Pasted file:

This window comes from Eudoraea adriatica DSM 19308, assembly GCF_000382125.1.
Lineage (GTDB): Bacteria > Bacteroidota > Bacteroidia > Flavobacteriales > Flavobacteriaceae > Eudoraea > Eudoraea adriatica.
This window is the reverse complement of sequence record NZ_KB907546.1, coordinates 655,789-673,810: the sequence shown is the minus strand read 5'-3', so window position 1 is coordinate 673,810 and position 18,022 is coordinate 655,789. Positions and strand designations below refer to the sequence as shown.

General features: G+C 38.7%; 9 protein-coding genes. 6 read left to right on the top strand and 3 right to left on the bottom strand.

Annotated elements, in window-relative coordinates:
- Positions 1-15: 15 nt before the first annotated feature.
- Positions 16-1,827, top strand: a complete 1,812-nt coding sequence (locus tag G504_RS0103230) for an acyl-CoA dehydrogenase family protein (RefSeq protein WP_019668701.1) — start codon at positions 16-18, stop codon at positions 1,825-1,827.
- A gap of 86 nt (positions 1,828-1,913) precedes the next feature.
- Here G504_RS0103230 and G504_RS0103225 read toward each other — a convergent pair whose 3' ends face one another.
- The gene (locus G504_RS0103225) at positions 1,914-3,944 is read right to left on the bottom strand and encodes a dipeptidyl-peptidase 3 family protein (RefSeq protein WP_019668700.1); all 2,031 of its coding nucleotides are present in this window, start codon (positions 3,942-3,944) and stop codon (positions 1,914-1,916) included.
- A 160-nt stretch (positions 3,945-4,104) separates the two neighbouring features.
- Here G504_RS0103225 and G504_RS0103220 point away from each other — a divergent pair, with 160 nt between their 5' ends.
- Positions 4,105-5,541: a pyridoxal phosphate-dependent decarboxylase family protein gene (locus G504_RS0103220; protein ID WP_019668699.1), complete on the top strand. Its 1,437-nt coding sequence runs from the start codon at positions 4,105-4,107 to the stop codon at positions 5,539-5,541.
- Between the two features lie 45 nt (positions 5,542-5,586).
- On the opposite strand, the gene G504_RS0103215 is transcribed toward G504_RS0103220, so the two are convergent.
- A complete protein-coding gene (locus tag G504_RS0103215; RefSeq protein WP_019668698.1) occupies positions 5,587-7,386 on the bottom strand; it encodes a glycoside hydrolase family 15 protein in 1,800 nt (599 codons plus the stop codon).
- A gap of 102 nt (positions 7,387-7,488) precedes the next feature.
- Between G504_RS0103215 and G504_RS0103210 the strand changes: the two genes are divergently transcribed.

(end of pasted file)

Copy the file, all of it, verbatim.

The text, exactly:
This window comes from Eudoraea adriatica DSM 19308, assembly GCF_000382125.1.
Lineage (GTDB): Bacteria > Bacteroidota > Bacteroidia > Flavobacteriales > Flavobacteriaceae > Eudoraea > Eudoraea adriatica.
This window is the reverse complement of sequence record NZ_KB907546.1, coordinates 655,789-673,810: the sequence shown is the minus strand read 5'-3', so window position 1 is coordinate 673,810 and position 18,022 is coordinate 655,789. Positions and strand designations below refer to the sequence as shown.

General features: G+C 38.7%; 9 protein-coding genes. 6 read left to right on the top strand and 3 right to left on the bottom strand.

Annotated elements, in window-relative coordinates:
- Positions 1-15: 15 nt before the first annotated feature.
- Positions 16-1,827, top strand: a complete 1,812-nt coding sequence (locus tag G504_RS0103230) for an acyl-CoA dehydrogenase family protein (RefSeq protein WP_019668701.1) — start codon at positions 16-18, stop codon at positions 1,825-1,827.
- A gap of 86 nt (positions 1,828-1,913) precedes the next feature.
- Here G504_RS0103230 and G504_RS0103225 read toward each other — a convergent pair whose 3' ends face one another.
- The gene (locus G504_RS0103225) at positions 1,914-3,944 is read right to left on the bottom strand and encodes a dipeptidyl-peptidase 3 family protein (RefSeq protein WP_019668700.1); all 2,031 of its coding nucleotides are present in this window, start codon (positions 3,942-3,944) and stop codon (positions 1,914-1,916) included.
- A 160-nt stretch (positions 3,945-4,104) separates the two neighbouring features.
- Here G504_RS0103225 and G504_RS0103220 point away from each other — a divergent pair, with 160 nt between their 5' ends.
- Positions 4,105-5,541: a pyridoxal phosphate-dependent decarboxylase family protein gene (locus G504_RS0103220; protein ID WP_019668699.1), complete on the top strand. Its 1,437-nt coding sequence runs from the start codon at positions 4,105-4,107 to the stop codon at positions 5,539-5,541.
- Between the two features lie 45 nt (positions 5,542-5,586).
- On the opposite strand, the gene G504_RS0103215 is transcribed toward G504_RS0103220, so the two are convergent.
- A complete protein-coding gene (locus tag G504_RS0103215; RefSeq protein WP_019668698.1) occupies positions 5,587-7,386 on the bottom strand; it encodes a glycoside hydrolase family 15 protein in 1,800 nt (599 codons plus the stop codon).
- A gap of 102 nt (positions 7,387-7,488) precedes the next feature.
- Between G504_RS0103215 and G504_RS0103210 the strand changes: the two genes are divergently transcribed.